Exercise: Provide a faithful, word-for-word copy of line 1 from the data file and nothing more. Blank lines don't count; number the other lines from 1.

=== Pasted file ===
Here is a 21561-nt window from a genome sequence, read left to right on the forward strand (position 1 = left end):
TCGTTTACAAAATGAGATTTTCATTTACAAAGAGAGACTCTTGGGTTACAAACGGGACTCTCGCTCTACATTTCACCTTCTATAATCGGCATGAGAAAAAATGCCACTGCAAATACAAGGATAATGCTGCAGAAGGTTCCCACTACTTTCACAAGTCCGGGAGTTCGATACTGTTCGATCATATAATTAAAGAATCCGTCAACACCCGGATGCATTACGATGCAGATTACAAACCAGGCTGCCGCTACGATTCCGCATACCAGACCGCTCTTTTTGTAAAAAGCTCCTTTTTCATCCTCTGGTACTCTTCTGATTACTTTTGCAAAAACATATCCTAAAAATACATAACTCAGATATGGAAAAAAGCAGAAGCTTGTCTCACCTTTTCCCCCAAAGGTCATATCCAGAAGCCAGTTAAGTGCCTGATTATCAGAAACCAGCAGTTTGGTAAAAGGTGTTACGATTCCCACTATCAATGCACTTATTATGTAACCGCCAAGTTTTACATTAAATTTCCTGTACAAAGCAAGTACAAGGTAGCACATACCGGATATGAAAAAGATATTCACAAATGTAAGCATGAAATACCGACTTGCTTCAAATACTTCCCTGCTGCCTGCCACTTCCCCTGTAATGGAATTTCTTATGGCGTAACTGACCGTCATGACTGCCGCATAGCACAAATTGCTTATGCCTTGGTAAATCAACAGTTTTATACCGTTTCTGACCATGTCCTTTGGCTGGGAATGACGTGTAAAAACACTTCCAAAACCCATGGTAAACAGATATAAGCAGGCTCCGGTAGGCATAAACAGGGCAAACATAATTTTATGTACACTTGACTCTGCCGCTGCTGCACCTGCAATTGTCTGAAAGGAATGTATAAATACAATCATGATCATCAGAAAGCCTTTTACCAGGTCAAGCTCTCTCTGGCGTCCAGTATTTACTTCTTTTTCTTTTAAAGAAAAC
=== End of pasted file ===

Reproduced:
Here is a 21561-nt window from a genome sequence, read left to right on the forward strand (position 1 = left end):